The problem seen in this way is really not so much one of completeness. It is rather one that is very similar to the problem of overdetermination. If there is a unique given state of affairs, a complete theory has to provide a unique description of that state of affairs, and if the theory provides different descriptions, then the differences have to be shown to be, at least, empirically equivalent. Ideally, the descriptions should also be logically equivalent but this is, clearly, a stronger requirement. The burden of the EPR argument therefore is to show that there are two different descriptions of the same state of affairs that make empirically different predictions.
After the interaction the real state of affairs of consists of the real state of affairs of and the real state of affairs of , which two states have nothing whatsoever to do with each other. The real state of affairs of now cannot depend on what kind of measurement I perform at . (“Separation hypothesis” [...]).^{7}
Einstein makes the same point on his first occasion for discussing the EPR argument in print. This is in his 1936 lecture on “physics and reality.” There, he calls the EPR argument “the paradox recently demonstrated by myself and two collaborators.”^{9} The conclusion is very similar to his explanation in the letter to Schrödinger quoted above. He wrote:
Since there can be only one physical condition of after the interaction and which can reasonably not be considered as dependent on the particular measurement we perform on the system separated from it may be concluded that the function is not unambiguously coördinated with the physical condition. This coördination of several functions with the same physical condition of system shows again that the function cannot be interpreted as a (complete) description of a physical condition of a unit system. Einstein 1936a, 376^{10}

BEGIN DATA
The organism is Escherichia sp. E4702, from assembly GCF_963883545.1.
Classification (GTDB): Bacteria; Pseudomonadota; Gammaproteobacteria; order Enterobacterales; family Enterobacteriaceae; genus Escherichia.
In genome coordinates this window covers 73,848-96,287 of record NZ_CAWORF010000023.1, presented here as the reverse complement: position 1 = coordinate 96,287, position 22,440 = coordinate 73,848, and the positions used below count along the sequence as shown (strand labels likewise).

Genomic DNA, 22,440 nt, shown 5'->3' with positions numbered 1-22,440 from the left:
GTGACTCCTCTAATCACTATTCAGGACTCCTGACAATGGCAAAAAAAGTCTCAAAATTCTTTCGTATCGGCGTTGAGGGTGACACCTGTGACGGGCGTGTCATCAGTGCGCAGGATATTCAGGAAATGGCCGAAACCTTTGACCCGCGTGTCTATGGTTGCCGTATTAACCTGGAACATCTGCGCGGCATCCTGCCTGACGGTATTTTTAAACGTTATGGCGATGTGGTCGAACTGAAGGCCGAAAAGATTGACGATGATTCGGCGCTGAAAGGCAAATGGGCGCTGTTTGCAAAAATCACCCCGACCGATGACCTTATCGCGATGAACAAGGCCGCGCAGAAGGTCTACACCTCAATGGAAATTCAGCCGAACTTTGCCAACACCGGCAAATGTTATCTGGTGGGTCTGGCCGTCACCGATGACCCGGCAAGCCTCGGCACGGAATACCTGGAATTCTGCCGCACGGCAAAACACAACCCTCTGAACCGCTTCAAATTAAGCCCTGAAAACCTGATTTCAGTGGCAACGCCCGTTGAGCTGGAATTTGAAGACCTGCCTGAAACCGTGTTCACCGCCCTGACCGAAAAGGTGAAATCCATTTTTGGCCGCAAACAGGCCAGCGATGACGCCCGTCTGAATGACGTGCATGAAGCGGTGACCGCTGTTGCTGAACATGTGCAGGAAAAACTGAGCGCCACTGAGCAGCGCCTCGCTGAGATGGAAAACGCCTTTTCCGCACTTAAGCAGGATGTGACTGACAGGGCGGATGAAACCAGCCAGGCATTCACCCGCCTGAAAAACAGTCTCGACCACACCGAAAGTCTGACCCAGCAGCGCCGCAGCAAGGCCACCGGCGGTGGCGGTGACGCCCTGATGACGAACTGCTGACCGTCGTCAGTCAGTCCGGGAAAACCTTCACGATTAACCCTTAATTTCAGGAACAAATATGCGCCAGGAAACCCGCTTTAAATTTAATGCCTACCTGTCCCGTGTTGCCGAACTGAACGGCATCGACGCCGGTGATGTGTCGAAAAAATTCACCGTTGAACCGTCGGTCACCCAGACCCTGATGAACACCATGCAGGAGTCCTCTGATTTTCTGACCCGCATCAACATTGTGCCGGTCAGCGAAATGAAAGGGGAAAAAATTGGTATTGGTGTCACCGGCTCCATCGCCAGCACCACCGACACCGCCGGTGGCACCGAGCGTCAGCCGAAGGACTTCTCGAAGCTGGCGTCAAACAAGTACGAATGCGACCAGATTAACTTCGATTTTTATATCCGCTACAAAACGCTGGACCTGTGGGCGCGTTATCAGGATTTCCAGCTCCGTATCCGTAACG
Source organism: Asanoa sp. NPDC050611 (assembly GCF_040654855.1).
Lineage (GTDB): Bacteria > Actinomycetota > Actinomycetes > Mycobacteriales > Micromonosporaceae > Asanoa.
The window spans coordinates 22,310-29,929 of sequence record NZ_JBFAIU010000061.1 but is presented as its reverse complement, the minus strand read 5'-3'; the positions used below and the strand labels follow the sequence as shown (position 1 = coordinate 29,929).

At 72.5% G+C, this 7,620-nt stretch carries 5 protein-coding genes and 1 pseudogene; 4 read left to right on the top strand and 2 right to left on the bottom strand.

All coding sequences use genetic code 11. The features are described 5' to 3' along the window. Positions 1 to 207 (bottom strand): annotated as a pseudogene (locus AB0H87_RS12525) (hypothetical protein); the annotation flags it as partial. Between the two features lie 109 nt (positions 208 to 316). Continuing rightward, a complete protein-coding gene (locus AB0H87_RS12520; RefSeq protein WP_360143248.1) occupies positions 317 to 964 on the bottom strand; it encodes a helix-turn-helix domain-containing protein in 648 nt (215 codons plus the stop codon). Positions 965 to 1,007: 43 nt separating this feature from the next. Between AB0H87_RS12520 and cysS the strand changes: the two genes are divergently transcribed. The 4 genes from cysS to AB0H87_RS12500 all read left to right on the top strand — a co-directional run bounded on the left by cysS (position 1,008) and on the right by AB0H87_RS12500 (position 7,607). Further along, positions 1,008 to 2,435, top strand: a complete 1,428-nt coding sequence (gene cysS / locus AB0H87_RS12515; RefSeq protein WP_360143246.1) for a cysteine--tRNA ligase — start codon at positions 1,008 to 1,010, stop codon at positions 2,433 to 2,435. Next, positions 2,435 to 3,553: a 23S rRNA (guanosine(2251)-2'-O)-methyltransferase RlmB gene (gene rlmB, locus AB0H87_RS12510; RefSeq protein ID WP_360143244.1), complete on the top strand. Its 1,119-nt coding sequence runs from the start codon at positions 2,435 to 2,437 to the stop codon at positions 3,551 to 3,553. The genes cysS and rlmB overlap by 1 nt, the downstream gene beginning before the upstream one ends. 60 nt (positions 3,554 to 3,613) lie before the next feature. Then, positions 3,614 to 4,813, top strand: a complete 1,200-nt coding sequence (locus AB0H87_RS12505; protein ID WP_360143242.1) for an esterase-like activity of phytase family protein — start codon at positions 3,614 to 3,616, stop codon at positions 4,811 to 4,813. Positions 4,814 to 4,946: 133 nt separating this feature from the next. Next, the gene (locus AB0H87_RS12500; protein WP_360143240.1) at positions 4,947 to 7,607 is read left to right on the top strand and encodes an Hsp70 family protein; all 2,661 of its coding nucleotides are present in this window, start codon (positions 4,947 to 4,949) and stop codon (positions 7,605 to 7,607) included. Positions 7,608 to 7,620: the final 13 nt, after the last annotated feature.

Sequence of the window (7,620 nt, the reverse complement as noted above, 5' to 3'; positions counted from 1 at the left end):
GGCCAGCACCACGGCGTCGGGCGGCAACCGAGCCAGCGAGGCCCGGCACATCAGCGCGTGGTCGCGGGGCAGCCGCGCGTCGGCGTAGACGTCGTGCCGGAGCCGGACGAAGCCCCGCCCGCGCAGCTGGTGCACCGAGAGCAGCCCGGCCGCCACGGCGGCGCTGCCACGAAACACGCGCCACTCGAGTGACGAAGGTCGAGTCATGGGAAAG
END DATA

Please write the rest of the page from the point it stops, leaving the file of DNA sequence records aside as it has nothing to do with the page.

In 1948, twelve years later, Einstein gave another formulation of his objection in print. In his contribution to a special issue, edited by Wolfgang Pauli, of the Swiss journal Dialectica, he reiterated the EPR-argument with special emphasis on what he saw as the basic assumption of objective reality in physics. He emphasized that the experimenter is perfectly free to choose which observable he wants to measure at the first system , and then he wrote:
In his setup of the argument he had earlier distinguished two alternative interpretations. According to one, a particle “really” has a definite location and a definite momentum, and the quantum mechanical description is considered incomplete (Ia). According to the other alternative, a particle has no definite location and no definite momentum before any measurement takes place, and the quantum mechanical description is considered complete (Ib). Einstein then argues:
But, of course, the locality argument is crafted exactly to invalidate the assumption that physically different (as opposed to representationally different) situations can be “generated” by the choice of measurement at the distant wing. Hence we are left again with the situation that different descriptions of different empirical content are coördinated with the same physical state of affairs. The statistical interpretation (in Einstein's understanding) is not a solution for the description of any individual measurement, since it only picks out a subensemble depending on the choice of parameter at one wing, which can make a difference for measurements at the other wing.